UK Government's Rwanda Deportation Plan Faces Fresh Setback in House of Lords

UK's controversial Rwanda asylum plan faces setbacks as Lords pass amendments, delaying implementation and raising questions about its feasibility and legality.

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UK Government's Rwanda Deportation Plan Faces Fresh Setback in House of Lords

UK Government's Rwanda Deportation Plan Faces Fresh Setback in House of Lords

The UK government's controversial plan to send asylum seekers to Rwanda has encountered another hurdle as the House of Lords passed amendments to the Safety of Rwanda Asylum and Immigration Bill. The unelected upper chamber insisted on changes that would restore the jurisdiction of domestic courts, require an independent monitoring body to verify Rwanda's safety, and exempt certain individuals like Afghan interpreters from removal.

The amendments, which passed by a reduced margin compared to previous votes, will force the bill to go through another round of 'ping-pong' between the two Houses of Parliament. This prolongs the legislative process and delays the implementation of Prime Minister Rishi Sunak's key pledge to 'stop the boats' crossing the English Channel.

The Rwanda deportation plan, formulated two years ago, aims to deter dangerous Channel crossings in small boats and disrupt the business model of people smugglers. However, it has faced criticism from senior figures in Sunak's own Conservative Party and the Archbishop of Canterbury, who argue it is immoral, unworkable, and likely to breach international law.

Why this matters: The ongoing parliamentary wrangling over the Rwanda scheme highlights the divisive nature of the policy and the challenges the government faces in getting it passed. The delays and setbacks raise questions about the feasibility and legality of the bill, which has significant implications for asylum seekers, border security, and the UK's international reputation.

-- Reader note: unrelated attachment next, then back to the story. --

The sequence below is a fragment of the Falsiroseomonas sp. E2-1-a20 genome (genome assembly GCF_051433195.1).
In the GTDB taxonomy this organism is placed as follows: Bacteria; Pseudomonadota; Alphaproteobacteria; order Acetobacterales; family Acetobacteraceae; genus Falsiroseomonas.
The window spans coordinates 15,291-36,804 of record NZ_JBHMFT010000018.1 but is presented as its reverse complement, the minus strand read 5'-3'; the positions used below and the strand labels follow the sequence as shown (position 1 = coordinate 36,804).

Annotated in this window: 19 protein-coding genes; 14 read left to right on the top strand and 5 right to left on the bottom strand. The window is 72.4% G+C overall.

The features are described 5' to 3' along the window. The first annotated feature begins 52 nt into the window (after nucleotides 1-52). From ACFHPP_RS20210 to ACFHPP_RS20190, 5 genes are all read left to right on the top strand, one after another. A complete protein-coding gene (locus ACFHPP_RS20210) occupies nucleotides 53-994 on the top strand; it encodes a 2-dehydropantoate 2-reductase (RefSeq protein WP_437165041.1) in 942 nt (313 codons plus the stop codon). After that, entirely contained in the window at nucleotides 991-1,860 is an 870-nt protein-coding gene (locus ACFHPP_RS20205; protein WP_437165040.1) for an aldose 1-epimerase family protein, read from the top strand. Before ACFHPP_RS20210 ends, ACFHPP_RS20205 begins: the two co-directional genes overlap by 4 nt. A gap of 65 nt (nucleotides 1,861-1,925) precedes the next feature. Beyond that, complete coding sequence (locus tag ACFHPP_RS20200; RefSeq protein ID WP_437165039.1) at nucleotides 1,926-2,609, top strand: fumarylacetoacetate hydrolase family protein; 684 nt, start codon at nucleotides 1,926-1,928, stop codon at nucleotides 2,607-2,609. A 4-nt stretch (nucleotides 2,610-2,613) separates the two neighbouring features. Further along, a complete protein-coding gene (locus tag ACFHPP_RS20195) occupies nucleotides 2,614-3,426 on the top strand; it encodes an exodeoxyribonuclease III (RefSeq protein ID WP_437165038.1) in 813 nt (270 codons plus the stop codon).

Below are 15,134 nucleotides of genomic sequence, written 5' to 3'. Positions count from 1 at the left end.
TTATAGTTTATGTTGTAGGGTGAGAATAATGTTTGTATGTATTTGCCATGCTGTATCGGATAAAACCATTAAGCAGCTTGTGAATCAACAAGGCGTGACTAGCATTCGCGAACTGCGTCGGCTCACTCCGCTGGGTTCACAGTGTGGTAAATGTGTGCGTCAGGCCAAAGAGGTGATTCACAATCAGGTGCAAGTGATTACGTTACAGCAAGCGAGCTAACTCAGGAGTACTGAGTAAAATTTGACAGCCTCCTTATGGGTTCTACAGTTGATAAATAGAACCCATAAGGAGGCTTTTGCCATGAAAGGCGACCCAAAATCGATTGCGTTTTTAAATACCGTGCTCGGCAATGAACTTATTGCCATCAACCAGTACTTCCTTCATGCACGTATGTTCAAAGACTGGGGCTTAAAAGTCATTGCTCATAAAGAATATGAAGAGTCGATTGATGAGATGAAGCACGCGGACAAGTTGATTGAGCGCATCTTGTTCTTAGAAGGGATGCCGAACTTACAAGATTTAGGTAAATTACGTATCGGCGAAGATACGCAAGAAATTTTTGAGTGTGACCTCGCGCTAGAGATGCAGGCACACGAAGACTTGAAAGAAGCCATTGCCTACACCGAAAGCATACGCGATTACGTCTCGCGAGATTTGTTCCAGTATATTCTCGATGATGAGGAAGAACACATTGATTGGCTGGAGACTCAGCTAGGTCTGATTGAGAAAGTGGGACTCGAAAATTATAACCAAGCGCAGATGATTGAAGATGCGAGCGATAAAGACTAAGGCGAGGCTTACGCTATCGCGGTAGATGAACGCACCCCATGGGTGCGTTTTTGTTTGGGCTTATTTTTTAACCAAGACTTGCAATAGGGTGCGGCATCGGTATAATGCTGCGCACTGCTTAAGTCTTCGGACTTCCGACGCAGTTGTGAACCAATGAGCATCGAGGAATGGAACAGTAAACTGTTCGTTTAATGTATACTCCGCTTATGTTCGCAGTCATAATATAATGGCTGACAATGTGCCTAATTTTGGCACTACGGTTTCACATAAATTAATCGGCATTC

The government remains focused on passing the bill to enable flights to Rwanda, with a Downing Street source stating they are committed to "getting this legislation passed as soon as possible to break the business model of criminal gangs." However, the opposition has criticized the government for wasting time and taxpayer money on the "Rwanda farce" while failing to address other border security issues. The showdown between the two Houses of Parliament is set to continue on Wednesday as MPs consider the changes made by the Lords.

Key Takeaways

  • UK's Rwanda asylum plan faces setbacks as Lords pass amendments.
  • Amendments aim to restore domestic court jurisdiction, monitor Rwanda's safety.
  • Plan faces criticism from Conservatives, Archbishop of Canterbury as immoral.
  • Delays raise questions about feasibility and legality of the bill.
  • Government committed to passing bill to break smugglers' business model.